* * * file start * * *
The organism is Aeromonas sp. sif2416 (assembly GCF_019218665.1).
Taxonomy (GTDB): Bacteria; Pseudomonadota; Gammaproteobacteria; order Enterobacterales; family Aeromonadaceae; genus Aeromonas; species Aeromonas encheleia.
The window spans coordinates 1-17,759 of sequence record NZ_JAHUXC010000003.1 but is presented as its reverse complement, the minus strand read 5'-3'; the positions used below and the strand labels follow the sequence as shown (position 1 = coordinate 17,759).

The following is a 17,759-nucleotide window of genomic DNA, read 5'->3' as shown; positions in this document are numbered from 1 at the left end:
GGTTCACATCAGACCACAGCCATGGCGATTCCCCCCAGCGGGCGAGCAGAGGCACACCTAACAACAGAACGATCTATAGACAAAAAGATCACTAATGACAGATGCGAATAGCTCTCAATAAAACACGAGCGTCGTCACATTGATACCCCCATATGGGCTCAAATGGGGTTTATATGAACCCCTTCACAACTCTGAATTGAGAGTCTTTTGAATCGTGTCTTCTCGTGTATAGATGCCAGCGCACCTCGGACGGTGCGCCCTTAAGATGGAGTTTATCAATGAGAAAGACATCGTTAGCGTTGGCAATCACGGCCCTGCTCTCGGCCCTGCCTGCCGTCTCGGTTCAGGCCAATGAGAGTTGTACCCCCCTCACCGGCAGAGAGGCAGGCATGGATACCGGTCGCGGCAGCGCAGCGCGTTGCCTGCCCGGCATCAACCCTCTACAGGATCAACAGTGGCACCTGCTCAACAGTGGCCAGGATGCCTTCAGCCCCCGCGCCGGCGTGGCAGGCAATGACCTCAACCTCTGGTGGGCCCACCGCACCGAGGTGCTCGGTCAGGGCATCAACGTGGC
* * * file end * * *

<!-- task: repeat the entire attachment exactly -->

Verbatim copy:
The organism is Aeromonas sp. sif2416 (assembly GCF_019218665.1).
Taxonomy (GTDB): Bacteria; Pseudomonadota; Gammaproteobacteria; order Enterobacterales; family Aeromonadaceae; genus Aeromonas; species Aeromonas encheleia.
The window spans coordinates 1-17,759 of sequence record NZ_JAHUXC010000003.1 but is presented as its reverse complement, the minus strand read 5'-3'; the positions used below and the strand labels follow the sequence as shown (position 1 = coordinate 17,759).

The following is a 17,759-nucleotide window of genomic DNA, read 5'->3' as shown; positions in this document are numbered from 1 at the left end:
GGTTCACATCAGACCACAGCCATGGCGATTCCCCCCAGCGGGCGAGCAGAGGCACACCTAACAACAGAACGATCTATAGACAAAAAGATCACTAATGACAGATGCGAATAGCTCTCAATAAAACACGAGCGTCGTCACATTGATACCCCCATATGGGCTCAAATGGGGTTTATATGAACCCCTTCACAACTCTGAATTGAGAGTCTTTTGAATCGTGTCTTCTCGTGTATAGATGCCAGCGCACCTCGGACGGTGCGCCCTTAAGATGGAGTTTATCAATGAGAAAGACATCGTTAGCGTTGGCAATCACGGCCCTGCTCTCGGCCCTGCCTGCCGTCTCGGTTCAGGCCAATGAGAGTTGTACCCCCCTCACCGGCAGAGAGGCAGGCATGGATACCGGTCGCGGCAGCGCAGCGCGTTGCCTGCCCGGCATCAACCCTCTACAGGATCAACAGTGGCACCTGCTCAACAGTGGCCAGGATGCCTTCAGCCCCCGCGCCGGCGTGGCAGGCAATGACCTCAACCTCTGGTGGGCCCACCGCACCGAGGTGCTCGGTCAGGGCATCAACGTGGC